Over the 20 years since Indonesia’s transition to democracy, commentators have sounded the alarm about the incursion of Islam into public life. Bolstering their case was the 2017 gubernatorial race in Jakarta, which swept Anies Baswedan to power following a campaign that unabashedly stoked religious sectarianism for political gain. Skeptics say these concerns are overhyped, however. Islamist parties—PKS, PPP and PBB—have championed socially conservative policies like prohibition and the mandating of religious dress. Yet they have never garnered more than 20% of votes in Indonesia-wide contests.
So far, this debate has mostly centred on national and provincial politics. But Indonesia is a decentralised polity in which local governments wield vast authority. Few deny that high concentrations of Islamist voters exist in numerous pockets across the Indonesian archipelago. There, hardline religious politicians have often gone on to capture local power.
Does Islamist rule in these lower branches of government affect relations between religious groups? In a new paper, we evaluate what happens when Islamist political parties win power locally. Does the election of Islamist legislators boost incidents of religious violence, while increasing expressions of intolerance toward religious minorities?
Our focus is on partisan representation in district legislatures (DPRD-II) over two election cycles: 2004–9 and 2009–14. We gathered and digitised the raw electoral returns for all district-level local contests—data which we have also made publicly available for the first time. We then combined this data with reports of local-level violence, as well as survey data measuring citizens’ self-reported attitudes toward minority groups.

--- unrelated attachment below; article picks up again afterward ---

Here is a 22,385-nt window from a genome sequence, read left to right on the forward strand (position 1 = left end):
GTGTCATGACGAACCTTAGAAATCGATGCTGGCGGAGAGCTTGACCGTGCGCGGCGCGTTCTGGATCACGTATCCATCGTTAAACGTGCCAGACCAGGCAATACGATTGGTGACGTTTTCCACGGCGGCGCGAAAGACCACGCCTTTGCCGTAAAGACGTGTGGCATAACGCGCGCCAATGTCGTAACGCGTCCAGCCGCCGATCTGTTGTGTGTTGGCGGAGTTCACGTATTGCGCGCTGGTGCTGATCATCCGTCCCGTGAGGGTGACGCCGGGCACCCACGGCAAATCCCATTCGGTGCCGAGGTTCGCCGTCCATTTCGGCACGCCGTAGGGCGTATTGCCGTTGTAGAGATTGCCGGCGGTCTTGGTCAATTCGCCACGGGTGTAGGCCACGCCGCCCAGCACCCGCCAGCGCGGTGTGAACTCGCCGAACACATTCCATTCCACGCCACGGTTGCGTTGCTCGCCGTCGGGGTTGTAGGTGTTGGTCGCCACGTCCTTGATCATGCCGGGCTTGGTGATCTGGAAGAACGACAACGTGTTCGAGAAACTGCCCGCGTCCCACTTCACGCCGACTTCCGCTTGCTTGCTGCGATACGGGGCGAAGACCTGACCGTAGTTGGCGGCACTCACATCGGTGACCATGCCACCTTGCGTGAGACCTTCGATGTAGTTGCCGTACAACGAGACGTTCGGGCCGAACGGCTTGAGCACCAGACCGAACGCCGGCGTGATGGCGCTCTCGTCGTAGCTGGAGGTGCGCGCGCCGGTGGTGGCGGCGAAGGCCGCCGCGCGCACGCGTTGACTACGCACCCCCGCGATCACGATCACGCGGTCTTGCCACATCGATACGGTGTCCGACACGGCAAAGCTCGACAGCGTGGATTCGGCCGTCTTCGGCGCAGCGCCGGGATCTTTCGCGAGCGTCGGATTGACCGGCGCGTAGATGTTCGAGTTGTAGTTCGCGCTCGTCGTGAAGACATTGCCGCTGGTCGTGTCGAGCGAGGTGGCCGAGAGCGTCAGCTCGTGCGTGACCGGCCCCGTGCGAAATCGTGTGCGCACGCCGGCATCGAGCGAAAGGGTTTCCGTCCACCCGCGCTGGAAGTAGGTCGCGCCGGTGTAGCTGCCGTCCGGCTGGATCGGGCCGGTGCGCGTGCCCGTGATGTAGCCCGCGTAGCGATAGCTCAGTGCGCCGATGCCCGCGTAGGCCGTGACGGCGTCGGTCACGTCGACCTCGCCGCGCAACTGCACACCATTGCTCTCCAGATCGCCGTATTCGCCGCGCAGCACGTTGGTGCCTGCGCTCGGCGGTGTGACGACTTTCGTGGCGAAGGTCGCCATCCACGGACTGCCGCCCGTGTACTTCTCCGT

Measuring the effect of electing Islamist legislators on citizens’ attitudes and behaviours is inherently difficult. We can’t simply compare violence and attitudes in areas where Islamists pick up more or fewer votes, because any two areas differ along a host of other dimensions. Problematically, any one of these dimensions might directly impact the phenomena we are interested in.
Instead, we look at a special subset of elections: those where an Islamist candidate squared off against a secular nationalist candidate in a very close race for the last seat in a DPRD-II constituency. Owing to Indonesia’s electoral rules, these races are decided by strikingly narrow margins—often fewer than 20 votes. We argue that the outcome of these tight races is essentially a matter of blind luck: the product of chance factors like election-day weather. If true, comparing average levels of violence and intolerance in places where Islamists narrowly won with places where they narrowly lost gives us a reliable test of the impact of Islamist rule.
What did we find? The first thing to note is that religious violence was quite rare in Indonesia across both election cycles. Relatively few constituencies saw such violence during this period. We did detect some signs that having an additional Islamist win local office contributed to an increase in violence. But the effect was small in magnitude and inconsistent, varying depending on the dataset we examined (for example, the newspaper or village census).
The findings on people’s attitudes were similarly slight. People in surveys were asked several questions about how they would feel if someone of a different religion moved into the village or neighborhood, rented a room in their house, built a place of worship in their community, or asked to marry their child or close relative. Electing an Islamist candidate increased the share of respondents offering the most intolerant answer to at least one of these queries, yet there was little change in responses to individual questions.
Interestingly, the presence of an extra Islamist in local office made respondents more likely to offer an intolerant response when a bystander was present during their interview. This finding suggests the possibility that local Islamists might exacerbate religious tension by making it more socially acceptable to express intolerant opinions about minorities.
Overall, electing Islamist legislators likely has adverse but substantively small effects on local relations between Indonesia’s religious groups. The representation of Islamist legislators in local governments may pose some danger to Indonesia’s historically pluralist social contract, though not on a level that detractors commonly claim. We should highlight though that our statistical results were mixed, and the timeframe of our study limited. More research is needed to build a fuller picture of how parties professing hardline religious ideologies mould society in young democracies.